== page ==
The remarkable sensitivity and specificity of mammalian olfaction arises from the contributions at the molecular, cellular and tissue levels to establish a sensory organ. One of the most important components in this developmental process is the olfactory receptor (OR) protein. This large family of related GPCR coupled receptors is primarily responsible for defining the range of odorants that can be detected by an organism. The observation that each olfactory neuron expresses a single type of OR has important implications for information coding. Namely, the consequences of a ligand/OR interaction with a single receptor type can be directly translated into the physiological signal that the cell propagates to the olfactory bulb at the front of the brain. Additionally, the segregation of the axonal inputs into the olfactory bulb, organized according to the OR that each cell expresses, extends this relationship such that each discrete glomeruli represents an information unit reporting whether volatiles are present in the environment. Although extensive further processing of this initial signal by the olfactory bulb and higher brain areas is required to generate the complex perception and identification of odors associated with mammalian olfaction, the selective expression of exactly one OR in each mature olfactory neuron is critical for accurate information flow in this sensory system. In the absence of this highly regulated expression mechanism, the response profile of olfactory receptor neurons (ORNs) and the accurate organization of their projections to the olfactory bulb would be severely compromised. In spite of the critical importance of OR gene regulation, we know surprisingly little about the events associated with OR choice and regulation in olfactory function In this proposal, we will define the key steps utilized by olfactory receptor neurons to generate the selective expression of a single olfactory receptor protein type in each mature sensory neuron. These experiments will afford new insights into one of the most critical events in the establishment of a functional olfactory system and elucidate the role of specific regulatory proteins in this process. In addition, the regulation of the mammalian olfactory receptors provides a valuable paradigm for monoallelic gene expression that is critical for the proper expression of several genes that contribute to normal health and disease.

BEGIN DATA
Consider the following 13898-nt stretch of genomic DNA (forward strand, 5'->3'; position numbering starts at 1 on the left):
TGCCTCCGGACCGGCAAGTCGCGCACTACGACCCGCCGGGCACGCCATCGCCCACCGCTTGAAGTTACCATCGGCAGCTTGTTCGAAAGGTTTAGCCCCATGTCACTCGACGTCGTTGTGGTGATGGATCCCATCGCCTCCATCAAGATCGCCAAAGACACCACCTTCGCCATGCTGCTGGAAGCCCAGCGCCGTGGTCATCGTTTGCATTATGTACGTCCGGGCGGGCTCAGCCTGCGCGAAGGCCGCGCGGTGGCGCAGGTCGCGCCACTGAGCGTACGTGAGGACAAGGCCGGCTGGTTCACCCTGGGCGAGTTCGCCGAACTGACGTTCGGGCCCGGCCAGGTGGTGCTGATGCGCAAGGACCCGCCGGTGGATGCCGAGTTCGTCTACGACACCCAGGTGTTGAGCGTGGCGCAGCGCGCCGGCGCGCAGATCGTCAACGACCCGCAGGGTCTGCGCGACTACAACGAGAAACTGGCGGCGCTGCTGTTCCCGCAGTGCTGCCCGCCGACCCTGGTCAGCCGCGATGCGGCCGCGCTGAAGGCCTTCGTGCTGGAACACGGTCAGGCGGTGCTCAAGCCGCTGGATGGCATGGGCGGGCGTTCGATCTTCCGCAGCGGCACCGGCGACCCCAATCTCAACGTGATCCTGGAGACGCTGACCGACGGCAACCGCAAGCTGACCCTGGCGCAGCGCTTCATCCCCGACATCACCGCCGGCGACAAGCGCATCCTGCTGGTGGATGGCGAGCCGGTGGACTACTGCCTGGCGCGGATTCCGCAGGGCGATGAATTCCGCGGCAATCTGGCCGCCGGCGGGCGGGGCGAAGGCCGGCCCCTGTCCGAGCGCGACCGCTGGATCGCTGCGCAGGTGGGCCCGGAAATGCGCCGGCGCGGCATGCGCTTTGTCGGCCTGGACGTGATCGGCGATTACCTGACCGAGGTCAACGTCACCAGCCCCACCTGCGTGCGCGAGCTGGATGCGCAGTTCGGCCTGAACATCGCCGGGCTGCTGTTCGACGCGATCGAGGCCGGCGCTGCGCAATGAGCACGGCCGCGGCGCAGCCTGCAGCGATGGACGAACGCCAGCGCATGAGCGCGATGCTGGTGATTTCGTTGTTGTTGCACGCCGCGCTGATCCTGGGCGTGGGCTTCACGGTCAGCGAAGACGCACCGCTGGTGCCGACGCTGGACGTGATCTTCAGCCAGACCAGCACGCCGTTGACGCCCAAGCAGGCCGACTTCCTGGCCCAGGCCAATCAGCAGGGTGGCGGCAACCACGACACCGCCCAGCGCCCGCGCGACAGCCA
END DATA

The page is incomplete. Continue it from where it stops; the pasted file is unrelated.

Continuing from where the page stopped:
National Institute of Health (NIH)
National Institute on Deafness and Other Communication Disorders (NIDCD)
Research Project (R01)
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Somatosensory and Chemosensory Systems Study Section (SCS)
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Sullivan, Susan L
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Johns Hopkins University
Schools of Medicine
United States
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